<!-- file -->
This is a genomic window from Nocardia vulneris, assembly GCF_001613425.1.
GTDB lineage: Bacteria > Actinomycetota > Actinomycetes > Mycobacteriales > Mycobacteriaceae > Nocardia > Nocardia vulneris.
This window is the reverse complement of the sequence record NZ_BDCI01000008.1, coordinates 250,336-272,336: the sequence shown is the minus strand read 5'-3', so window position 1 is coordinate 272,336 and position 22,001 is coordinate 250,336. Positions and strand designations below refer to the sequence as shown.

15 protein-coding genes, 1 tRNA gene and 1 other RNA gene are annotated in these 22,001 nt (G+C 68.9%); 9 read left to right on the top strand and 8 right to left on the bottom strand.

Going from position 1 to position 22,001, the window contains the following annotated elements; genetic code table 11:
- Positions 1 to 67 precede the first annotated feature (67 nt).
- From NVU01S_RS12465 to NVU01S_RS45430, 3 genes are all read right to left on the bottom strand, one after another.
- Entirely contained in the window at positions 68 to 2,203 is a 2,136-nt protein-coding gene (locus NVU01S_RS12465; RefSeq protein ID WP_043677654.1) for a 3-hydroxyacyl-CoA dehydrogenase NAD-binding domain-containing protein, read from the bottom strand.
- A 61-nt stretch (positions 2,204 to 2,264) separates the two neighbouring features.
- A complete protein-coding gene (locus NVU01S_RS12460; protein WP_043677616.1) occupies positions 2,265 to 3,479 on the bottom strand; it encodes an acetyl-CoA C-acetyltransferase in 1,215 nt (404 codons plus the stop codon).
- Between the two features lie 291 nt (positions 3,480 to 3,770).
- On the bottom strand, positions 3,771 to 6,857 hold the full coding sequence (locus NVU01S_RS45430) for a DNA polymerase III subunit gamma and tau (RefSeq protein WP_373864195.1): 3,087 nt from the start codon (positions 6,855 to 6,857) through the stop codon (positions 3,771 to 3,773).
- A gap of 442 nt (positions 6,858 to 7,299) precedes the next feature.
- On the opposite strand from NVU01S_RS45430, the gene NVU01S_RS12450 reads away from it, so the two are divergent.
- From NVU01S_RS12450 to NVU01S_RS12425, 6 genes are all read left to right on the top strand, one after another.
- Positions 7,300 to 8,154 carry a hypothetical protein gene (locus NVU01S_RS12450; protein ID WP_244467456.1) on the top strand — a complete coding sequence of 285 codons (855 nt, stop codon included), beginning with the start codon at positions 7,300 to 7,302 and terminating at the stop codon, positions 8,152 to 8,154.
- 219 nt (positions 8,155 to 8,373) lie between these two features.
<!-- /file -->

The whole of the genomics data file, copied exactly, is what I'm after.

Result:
This is a genomic window from Nocardia vulneris, assembly GCF_001613425.1.
GTDB lineage: Bacteria > Actinomycetota > Actinomycetes > Mycobacteriales > Mycobacteriaceae > Nocardia > Nocardia vulneris.
This window is the reverse complement of the sequence record NZ_BDCI01000008.1, coordinates 250,336-272,336: the sequence shown is the minus strand read 5'-3', so window position 1 is coordinate 272,336 and position 22,001 is coordinate 250,336. Positions and strand designations below refer to the sequence as shown.

15 protein-coding genes, 1 tRNA gene and 1 other RNA gene are annotated in these 22,001 nt (G+C 68.9%); 9 read left to right on the top strand and 8 right to left on the bottom strand.

Going from position 1 to position 22,001, the window contains the following annotated elements; genetic code table 11:
- Positions 1 to 67 precede the first annotated feature (67 nt).
- From NVU01S_RS12465 to NVU01S_RS45430, 3 genes are all read right to left on the bottom strand, one after another.
- Entirely contained in the window at positions 68 to 2,203 is a 2,136-nt protein-coding gene (locus NVU01S_RS12465; RefSeq protein ID WP_043677654.1) for a 3-hydroxyacyl-CoA dehydrogenase NAD-binding domain-containing protein, read from the bottom strand.
- A 61-nt stretch (positions 2,204 to 2,264) separates the two neighbouring features.
- A complete protein-coding gene (locus NVU01S_RS12460; protein WP_043677616.1) occupies positions 2,265 to 3,479 on the bottom strand; it encodes an acetyl-CoA C-acetyltransferase in 1,215 nt (404 codons plus the stop codon).
- Between the two features lie 291 nt (positions 3,480 to 3,770).
- On the bottom strand, positions 3,771 to 6,857 hold the full coding sequence (locus NVU01S_RS45430) for a DNA polymerase III subunit gamma and tau (RefSeq protein WP_373864195.1): 3,087 nt from the start codon (positions 6,855 to 6,857) through the stop codon (positions 3,771 to 3,773).
- A gap of 442 nt (positions 6,858 to 7,299) precedes the next feature.
- On the opposite strand from NVU01S_RS45430, the gene NVU01S_RS12450 reads away from it, so the two are divergent.
- From NVU01S_RS12450 to NVU01S_RS12425, 6 genes are all read left to right on the top strand, one after another.
- Positions 7,300 to 8,154 carry a hypothetical protein gene (locus NVU01S_RS12450; protein ID WP_244467456.1) on the top strand — a complete coding sequence of 285 codons (855 nt, stop codon included), beginning with the start codon at positions 7,300 to 7,302 and terminating at the stop codon, positions 8,152 to 8,154.
- 219 nt (positions 8,155 to 8,373) lie between these two features.